Disability Bias: Changing Employer Attitudes And Perceptions
I wrote a short post last week about a study highlighted in the recent New York Times article entitled “Study Using Fake Job Letters Exposes Bias Against Disabled.” I noted that the study “found a shockingly high rate of employment discrimination based upon disability – especially in companies not covered by the ADA. “
Some readers who reviewed the study took issue with some of its conclusions or methods.
A letter published today by the Times from John O’Neill, Director, Employment and Disability Research, Kessler Foundation of West Orange, N.J., noted that “This study’s findings are consistent with available information on employer attitudes and job seekers with disabilities.”
I re-publish this short letter below in full because of its importance:
“The extensive employer study conducted by the Office of Disability Employment Policy showed that large companies tend to be more proactive than small and medium-size companies. Specifically, large companies were more likely to employ, hire and actively recruit people with disabilities.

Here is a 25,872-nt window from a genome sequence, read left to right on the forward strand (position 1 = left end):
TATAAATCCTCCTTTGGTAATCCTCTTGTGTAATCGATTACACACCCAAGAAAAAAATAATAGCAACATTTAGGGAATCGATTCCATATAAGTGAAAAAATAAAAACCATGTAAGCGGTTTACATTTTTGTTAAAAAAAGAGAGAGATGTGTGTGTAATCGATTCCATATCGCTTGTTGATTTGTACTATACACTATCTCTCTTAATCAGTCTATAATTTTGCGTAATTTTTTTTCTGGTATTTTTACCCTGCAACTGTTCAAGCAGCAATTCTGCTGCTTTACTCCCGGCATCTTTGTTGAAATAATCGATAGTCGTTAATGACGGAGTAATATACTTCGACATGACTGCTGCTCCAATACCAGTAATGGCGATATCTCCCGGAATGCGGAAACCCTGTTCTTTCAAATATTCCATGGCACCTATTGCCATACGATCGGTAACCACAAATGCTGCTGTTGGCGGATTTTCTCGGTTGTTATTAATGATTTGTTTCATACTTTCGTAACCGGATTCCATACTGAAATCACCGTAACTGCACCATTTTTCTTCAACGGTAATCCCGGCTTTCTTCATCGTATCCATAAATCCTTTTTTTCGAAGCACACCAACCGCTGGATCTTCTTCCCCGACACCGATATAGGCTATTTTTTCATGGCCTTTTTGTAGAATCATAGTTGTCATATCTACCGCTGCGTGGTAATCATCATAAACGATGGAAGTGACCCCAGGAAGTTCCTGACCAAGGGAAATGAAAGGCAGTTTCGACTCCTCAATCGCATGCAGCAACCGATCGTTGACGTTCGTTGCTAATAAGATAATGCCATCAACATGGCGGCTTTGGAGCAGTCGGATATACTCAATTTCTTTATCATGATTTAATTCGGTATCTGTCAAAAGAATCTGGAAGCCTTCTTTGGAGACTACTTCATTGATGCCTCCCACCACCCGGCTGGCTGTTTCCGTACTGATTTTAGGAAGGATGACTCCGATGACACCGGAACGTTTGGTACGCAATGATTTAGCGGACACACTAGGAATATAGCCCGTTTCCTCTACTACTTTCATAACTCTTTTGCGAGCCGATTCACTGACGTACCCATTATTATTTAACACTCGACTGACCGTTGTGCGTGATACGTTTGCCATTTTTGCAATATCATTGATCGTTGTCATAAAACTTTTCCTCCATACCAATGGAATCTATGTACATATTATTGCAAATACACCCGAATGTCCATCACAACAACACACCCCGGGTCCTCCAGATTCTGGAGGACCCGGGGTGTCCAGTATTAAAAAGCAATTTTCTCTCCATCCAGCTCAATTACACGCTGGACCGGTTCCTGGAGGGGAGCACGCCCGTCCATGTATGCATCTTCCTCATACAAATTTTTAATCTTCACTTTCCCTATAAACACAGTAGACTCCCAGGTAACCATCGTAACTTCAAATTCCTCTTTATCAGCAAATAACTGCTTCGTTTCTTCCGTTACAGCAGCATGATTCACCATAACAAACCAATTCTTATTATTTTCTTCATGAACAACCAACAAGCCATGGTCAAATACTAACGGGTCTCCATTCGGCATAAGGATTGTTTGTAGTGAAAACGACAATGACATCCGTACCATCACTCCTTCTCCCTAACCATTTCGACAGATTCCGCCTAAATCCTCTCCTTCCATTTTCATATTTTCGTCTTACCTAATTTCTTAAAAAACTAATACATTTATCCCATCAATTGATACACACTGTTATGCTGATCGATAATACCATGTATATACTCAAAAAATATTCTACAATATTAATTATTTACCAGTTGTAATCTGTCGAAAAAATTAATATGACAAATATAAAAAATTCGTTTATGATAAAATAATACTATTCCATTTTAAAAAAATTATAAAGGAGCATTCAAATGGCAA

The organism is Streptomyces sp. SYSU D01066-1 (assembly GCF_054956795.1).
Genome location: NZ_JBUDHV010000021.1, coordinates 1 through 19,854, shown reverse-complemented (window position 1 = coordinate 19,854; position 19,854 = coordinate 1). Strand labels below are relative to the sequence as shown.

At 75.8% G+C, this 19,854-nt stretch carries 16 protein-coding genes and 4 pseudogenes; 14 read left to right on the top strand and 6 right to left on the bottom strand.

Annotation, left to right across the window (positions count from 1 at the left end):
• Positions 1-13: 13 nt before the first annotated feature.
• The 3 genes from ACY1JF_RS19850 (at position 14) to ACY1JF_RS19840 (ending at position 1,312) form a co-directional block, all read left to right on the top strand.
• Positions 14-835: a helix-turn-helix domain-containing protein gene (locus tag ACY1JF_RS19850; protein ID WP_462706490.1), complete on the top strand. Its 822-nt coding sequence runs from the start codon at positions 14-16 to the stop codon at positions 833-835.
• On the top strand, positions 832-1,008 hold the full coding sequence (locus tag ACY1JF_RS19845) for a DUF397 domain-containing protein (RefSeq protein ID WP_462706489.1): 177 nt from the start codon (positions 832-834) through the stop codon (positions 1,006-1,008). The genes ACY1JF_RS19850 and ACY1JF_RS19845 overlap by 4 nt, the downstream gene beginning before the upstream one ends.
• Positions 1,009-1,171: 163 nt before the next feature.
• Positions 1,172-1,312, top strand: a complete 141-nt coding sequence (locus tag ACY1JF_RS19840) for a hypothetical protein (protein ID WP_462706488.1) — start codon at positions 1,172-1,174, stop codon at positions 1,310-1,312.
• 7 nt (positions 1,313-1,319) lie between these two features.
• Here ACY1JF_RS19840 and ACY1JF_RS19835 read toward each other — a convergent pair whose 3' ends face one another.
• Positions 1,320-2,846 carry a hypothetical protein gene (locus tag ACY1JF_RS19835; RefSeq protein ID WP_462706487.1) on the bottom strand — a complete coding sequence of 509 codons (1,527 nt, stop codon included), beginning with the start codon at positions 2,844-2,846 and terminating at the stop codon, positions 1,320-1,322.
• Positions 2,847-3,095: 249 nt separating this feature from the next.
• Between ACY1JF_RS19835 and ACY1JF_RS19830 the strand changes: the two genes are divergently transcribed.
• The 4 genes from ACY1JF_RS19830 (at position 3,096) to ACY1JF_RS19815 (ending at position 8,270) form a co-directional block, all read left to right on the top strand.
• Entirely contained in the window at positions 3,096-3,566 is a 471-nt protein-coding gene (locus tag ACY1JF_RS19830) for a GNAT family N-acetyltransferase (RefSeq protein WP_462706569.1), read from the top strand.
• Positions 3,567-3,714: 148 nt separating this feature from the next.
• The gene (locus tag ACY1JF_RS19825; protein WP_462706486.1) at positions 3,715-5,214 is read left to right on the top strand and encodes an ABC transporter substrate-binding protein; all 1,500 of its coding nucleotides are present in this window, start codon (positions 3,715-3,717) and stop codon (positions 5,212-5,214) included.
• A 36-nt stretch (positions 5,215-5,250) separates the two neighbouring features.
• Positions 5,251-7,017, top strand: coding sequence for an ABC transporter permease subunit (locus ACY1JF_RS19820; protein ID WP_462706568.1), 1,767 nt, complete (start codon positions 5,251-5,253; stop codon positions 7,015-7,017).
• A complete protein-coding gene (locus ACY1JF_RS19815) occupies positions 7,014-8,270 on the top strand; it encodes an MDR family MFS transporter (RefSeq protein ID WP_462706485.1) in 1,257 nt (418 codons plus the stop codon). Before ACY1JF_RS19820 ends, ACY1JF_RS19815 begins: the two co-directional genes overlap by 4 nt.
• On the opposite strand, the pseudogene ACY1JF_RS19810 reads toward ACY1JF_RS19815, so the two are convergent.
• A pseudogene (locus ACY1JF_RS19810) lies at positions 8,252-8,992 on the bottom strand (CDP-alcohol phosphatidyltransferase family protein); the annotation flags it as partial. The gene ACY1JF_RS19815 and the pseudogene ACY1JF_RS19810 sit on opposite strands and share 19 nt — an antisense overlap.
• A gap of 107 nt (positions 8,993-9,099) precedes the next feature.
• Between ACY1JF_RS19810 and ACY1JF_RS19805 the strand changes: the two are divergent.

In a recent national survey of disability and employment, more than 3,000 people with disabilities responded to questions about barriers they encounter in job searches and how successfully they overcome those barriers.
Thirty-six percent cited employers’ assumptions that they were unable to do the job as a barrier. Only a third successfully overcame this barrier.”
Takeaway from Mr. O’Neill:
“Improving the employment outlook hinges on strategies that change employer attitudes, with an emphasis on hiring practices at midsize and small companies.”